Market Snapshot, 10:00 a.m. CT -- (VIP) -- November 15, 2013

November 15, 2013 03:56 AM

Corn futures are enjoying fractional to 3-cent gains this morning.

  • Weekly corn export sales of nearly 1.203 MMT for 2013-14 topped lofty expectations. This is giving bulls a slight advantage to wrap up the week.
  • Export commitments for the 2013-14 marketing year are running 110% ahead of year-ago levels; USDA expects exports for this marketing year to be up 91.5% over year-ago.
  • Gulf basis is steady to a penny higher this morning, continuing the basis strength trend this week. This indicates ongoing export demand strength.
  • But a large 2013 U.S. corn crop continues to temper gains.
  • Also, Argentina is enjoying favorable planting weather.
  • Outside markets are also mildly supportive this morning.

Soybean futures have softened to post losses in the mid- to upper teens.

  • Funds are taking profits in the bean market to wrap up the week. Nearby contracts dipped below the psychological $13.00 level this morning, triggering sell stops.
  • Traders were disappointed by this morning's weekly soybean export sales of 848,500 MT for 2013-14 and 60,600 MT for 2014-15, which came in at the low end of expectations. The market is brushing off highly impressive exports in excess of 2.065 MMT.
  • Gulf basis if steady to 4 cents higher for 2013 delivery, signaling more announcements of export business may lie ahead.
  • Forecasts for rain in Brazil are expected to improve crop prospects in the country.
  • Traders are ignoring news China will continue purchasing soybeans for its state reserves from farmers in the country at prices 10% above current U.S. prices, which would likely keep domestic prices above global prices and lead to higher imports.

Wheat futures are mixed in the SRW market but steady to slightly lower in the HRW and HRS wheat markets.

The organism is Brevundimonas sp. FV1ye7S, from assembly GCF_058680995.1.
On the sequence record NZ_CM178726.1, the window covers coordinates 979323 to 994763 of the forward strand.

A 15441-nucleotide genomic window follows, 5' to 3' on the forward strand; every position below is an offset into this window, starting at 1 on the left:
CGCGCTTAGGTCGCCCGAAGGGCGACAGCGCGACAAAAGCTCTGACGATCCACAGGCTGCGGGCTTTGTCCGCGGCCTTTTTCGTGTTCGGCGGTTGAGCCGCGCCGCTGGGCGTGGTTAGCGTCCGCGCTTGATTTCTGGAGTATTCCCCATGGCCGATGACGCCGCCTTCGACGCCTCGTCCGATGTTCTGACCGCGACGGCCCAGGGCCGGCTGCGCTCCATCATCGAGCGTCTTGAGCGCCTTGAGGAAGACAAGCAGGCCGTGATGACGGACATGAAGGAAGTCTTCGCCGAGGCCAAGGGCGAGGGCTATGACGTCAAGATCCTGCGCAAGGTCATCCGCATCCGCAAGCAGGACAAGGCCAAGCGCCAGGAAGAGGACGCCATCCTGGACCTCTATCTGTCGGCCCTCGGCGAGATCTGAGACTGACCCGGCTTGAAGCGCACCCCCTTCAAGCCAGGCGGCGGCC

• Traders are focused on position evening to wrap up the week.
  • This morning's weekly export sales report confirmed ideas U.S. wheat is losing out on export business, as wheat sales fell short of expectations at 287,800 MT for 2013-14 and 900 MT for 2014-15.
  • News Ukraine's prime minister expects the country to harvest a record 61 MMT grain crop this year adds light pressure.
  • But the market is thus far respecting near-term levels of support.
  • Also, there has been an increase in daily sales announcements from private sources this week, which suggests next week's sales report should reflect an uptick in demand due to lower prices.

Live cattle futures are posting slight losses this morning. Feeder cattle futures are narrowly mixed with most contracts favoring the upside.

  • The cash cattle standoff continues, which is leaving traders to even positions as they wait for trade to get underway. Nearby futures are at a premium to last week's prices, opening the door for some light profit-taking.
  • Packers continue to deal with negative cutting margins and showlists are up slightly in most locations.
  • On the other hand, the overall supply situation is tight and boxed beef movement has improved this week amid a slight pullback in prices.
  • Yesterday, Choice boxed beef cuts fell 45 cents while Select rose 3 cents; movement was decent at 170 loads.
  • Feeder cattle futures are seeing a mix of followthrough buying after yesterday's gains and profit-taking on strength in the corn market.

Lean hog futures gapped higher on the open, leaving an island bottom. Most contracts are enjoying slight gains.

  • Ideas the downside was overdone yesterday is lifting the lean hog market to wrap up the week. This market has done an impressive job of filling gaps in recent weeks.
  • Adding light support was a 57-cent jump in the pork cutout value yesterday and strong movement of 465.83 loads.
  • While pork prices have generally softened this week, this has led to consistently strong movement.
  • But buying interest will likely remain limited to short-covering as supplies continue to rise seasonally and hog weights are at record highs.
  • This is keeping the cash hog market steady to lower.
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